A little while ago, Danny Baker complained, in a letter to this paper, about the journalistic habit of rendering his distinctive accent with phonetic spelling, a printed dialect he referred to as "cockneyese". He also suggested, with some justice, that journalists would be very wary of applying the same method to an Asian speaker - a simple thought experiment which demonstrated the prejudicial hazard there is in such transcriptions.

Mr Baker might be surprised to find that he has the support of Thomas Hardy on this matter (then again, maybe this is prejudiced too. For all I know those long nights with Gazza and Chris Evans may be spent exchanging favourite passages from the Wessex Chronicles). Writing in The Athenaeum on the question of "Dialect in Novels", Hardy had this to say: "If a writer attempts to exhibit on paper the precise accents of a rustic speaker, he disturbs the proper balance of a true representation by unduly insisting upon the grotesque element; thus directing attention to a point of inferior interest, and diverting it from the speaker's meaning, which is by far the chief concern where the aim is to depict the men and their natures rather than their dialect forms".

This was presumably the burden of Mr Baker's complaint - that the "rustic" orthography (Deptford does have its green patches) diverted readers from the content of his speech to its manner.

But the matter is a little more complicated than that might suggest. When Deborah Ross transcribed the following phrase from her conversation with Baker, she surely had some justification for the attempt to capture the sound of his voice in print: "Yeah, I like football," said Baker, "Yeah, I talk the way I do. But that don't mean I'm a lad. What you do ain't who you are." But given that he had raised the issue of the way he talked, the reader needed some sort of indication of what that was. To write "What you do is not who you are" would have pointlessly drained information from the quotation, not to mention setting a bad precedent. Where precisely would solicitous "tidying up" turn into "misquotation"? The obvious answer might be when the substantive content of a sentence is altered by the changes, but I think that "ain't" is part of the substantive content of Baker's reply - it confirms his unfussed attachment to his origins, the sense of a man unperturbed by lurking metropolitan snobberies (a judgement somewhat contradicted by his indignant letter).

What's more, both Danny Baker and Thomas Hardy are labouring under a misapprehension if they believe that a speaker's accent is not inextricably bound up with the sort of hypotheses we form about their character. Hardy offers "men and their natures" as securely distinguishable from "their dialect forms", when the truth is that, in the common understanding at least, they frequently overlap.

To be fair, this was much less the case in Hardy's day than it is in ours, when Received Pronunciation provides a uniform for anyone who wishes to throw off their local costume. Tennyson spoke with a distinct Lincolnshire accent, and while the circumstances of society made this a less insistent fact than it would be today (where he would have to go on Kaleidoscope to punt his latest collection, or on Newsnight to discuss lottery funding for the arts), it wouldn't greatly have mattered anyway. Hardy's problem with putting dialect on the page was not that it carried an everyday prejudice into the purified realm of literature, but that it converted an effectively indiscernible quality into an unmissable one - the very words were gnarled out of shape.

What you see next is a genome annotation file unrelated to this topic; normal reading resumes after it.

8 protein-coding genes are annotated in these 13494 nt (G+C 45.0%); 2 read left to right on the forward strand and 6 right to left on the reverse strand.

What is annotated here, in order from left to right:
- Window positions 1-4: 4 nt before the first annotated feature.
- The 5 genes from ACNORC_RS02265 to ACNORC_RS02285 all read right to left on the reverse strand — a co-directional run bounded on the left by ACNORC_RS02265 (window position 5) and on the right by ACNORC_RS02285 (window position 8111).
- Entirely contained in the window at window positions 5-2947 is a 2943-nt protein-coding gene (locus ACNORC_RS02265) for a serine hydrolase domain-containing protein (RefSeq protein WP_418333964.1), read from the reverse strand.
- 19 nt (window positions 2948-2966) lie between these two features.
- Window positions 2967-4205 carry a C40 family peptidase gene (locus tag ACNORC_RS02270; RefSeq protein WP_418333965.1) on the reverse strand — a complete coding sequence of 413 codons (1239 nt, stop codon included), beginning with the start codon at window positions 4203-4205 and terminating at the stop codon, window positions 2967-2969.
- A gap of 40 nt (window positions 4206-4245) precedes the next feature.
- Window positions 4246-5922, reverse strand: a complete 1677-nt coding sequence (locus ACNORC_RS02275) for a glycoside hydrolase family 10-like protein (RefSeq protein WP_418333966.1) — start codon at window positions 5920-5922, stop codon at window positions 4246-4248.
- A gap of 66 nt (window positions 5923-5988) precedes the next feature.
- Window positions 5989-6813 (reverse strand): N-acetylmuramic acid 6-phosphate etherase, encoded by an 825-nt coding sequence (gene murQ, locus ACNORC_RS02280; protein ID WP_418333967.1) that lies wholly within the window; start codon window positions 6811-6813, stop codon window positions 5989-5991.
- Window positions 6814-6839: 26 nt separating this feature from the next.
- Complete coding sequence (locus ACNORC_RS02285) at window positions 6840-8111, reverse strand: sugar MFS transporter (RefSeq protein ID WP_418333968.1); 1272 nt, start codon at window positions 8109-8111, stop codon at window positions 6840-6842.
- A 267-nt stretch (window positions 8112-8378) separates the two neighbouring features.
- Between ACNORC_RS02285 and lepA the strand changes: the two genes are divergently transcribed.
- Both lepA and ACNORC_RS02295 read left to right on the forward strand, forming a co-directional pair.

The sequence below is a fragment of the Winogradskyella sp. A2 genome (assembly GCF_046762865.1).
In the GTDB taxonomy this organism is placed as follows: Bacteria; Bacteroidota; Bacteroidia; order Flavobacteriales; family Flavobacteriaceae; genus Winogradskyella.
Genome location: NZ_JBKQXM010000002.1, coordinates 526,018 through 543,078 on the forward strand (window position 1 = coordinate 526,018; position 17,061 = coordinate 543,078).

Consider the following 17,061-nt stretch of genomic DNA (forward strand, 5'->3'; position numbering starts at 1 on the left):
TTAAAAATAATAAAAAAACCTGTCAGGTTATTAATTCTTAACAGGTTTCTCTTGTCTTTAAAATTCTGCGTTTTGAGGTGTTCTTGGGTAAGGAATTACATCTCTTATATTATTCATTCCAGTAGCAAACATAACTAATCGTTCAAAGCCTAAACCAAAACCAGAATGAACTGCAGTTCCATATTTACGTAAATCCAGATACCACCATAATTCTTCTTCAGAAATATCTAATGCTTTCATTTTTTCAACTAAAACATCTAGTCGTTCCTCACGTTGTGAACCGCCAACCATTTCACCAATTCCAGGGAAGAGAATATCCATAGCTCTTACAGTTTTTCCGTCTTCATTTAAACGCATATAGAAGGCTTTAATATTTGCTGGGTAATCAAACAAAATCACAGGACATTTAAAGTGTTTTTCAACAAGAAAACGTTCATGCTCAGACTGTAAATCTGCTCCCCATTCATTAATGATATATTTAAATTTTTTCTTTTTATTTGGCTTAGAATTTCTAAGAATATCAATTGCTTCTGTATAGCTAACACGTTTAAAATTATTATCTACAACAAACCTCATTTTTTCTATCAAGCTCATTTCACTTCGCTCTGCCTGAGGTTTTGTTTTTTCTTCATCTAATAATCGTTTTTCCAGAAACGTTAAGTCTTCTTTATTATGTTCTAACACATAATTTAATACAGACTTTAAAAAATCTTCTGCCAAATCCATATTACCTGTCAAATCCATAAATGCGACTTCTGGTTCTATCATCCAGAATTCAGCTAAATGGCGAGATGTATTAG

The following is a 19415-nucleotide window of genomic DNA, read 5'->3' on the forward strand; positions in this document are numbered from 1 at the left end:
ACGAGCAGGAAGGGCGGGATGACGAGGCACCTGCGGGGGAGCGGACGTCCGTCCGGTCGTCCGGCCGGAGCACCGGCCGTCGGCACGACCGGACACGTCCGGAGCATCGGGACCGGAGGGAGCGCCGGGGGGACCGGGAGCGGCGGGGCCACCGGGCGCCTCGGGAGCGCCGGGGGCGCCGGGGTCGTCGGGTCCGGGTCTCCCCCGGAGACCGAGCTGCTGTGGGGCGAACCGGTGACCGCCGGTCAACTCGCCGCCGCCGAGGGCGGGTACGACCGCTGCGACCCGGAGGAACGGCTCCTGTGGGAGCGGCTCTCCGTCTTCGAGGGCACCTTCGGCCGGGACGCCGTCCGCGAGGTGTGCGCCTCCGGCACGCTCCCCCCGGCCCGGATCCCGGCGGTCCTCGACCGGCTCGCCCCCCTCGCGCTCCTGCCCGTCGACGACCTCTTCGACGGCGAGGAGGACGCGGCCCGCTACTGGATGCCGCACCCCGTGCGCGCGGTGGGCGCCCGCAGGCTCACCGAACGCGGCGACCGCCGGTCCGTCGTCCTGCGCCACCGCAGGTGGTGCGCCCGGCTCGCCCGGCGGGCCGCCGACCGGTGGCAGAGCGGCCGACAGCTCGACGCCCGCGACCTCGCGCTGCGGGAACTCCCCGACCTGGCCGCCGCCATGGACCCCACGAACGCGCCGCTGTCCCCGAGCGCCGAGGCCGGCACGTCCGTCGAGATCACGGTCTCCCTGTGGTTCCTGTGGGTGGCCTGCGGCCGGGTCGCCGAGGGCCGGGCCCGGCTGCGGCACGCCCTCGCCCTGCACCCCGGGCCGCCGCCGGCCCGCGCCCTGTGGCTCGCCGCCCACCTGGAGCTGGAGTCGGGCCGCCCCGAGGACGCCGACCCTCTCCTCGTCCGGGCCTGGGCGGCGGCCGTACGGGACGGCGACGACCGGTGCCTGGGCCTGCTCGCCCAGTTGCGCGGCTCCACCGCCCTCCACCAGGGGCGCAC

These days, though, accent almost always comes to us with an associated character. One might wish this wasn't so, but it was confirmed this week by the announcement of the creation of hundreds of new telemarketing jobs in the North-east.

This isn't the first time that large companies have headed North in the search for soothing vowels. First Direct, the telephone bank, directs its operations from Yorkshire, so that financial admonitions are delivered in tones redolent of soft-bosomed comfort (most of the employees do seem to be female). The calculation is simple - the loss of the personal touch must somehow be made good, and identifiable accents allow companies to enlist the prejudices of customers for their own ends. If Yorkshire voices are deemed to be friendly and sympathetic by the general public then the bank will be too, even if it is as persistent about your overdraft as any high-street equivalent. If only you were there, you feel, this pleasant woman would probably hand you a cup of tea and some Battenburg before tactfully suggesting you sort yourself out.

Not all areas of the country benefit from such prejudices. According to a recent survey, Newcastle accents came out equal first when it came to honesty and trustworthiness, while Liverpudlian accents came bottom - a civic libel I'm sure, but also a large disincentive to any firm whose only public face is going to be sketched by the voice coming out of the earpiece. They would naturally prefer the resultant caricature to have a flat cap and a salt-of-the-earth smile rather than a reversed baseball hat and shifty expression.

One obvious solution - the conscious adoption of a less localised form of speech - would probably be rejected out of hand as an institutional repression of regional difference. It is curious, though, that Danny Baker, properly loyal to his accent in speech, none the less wants to have his elocution corrected when it comes to talking in printn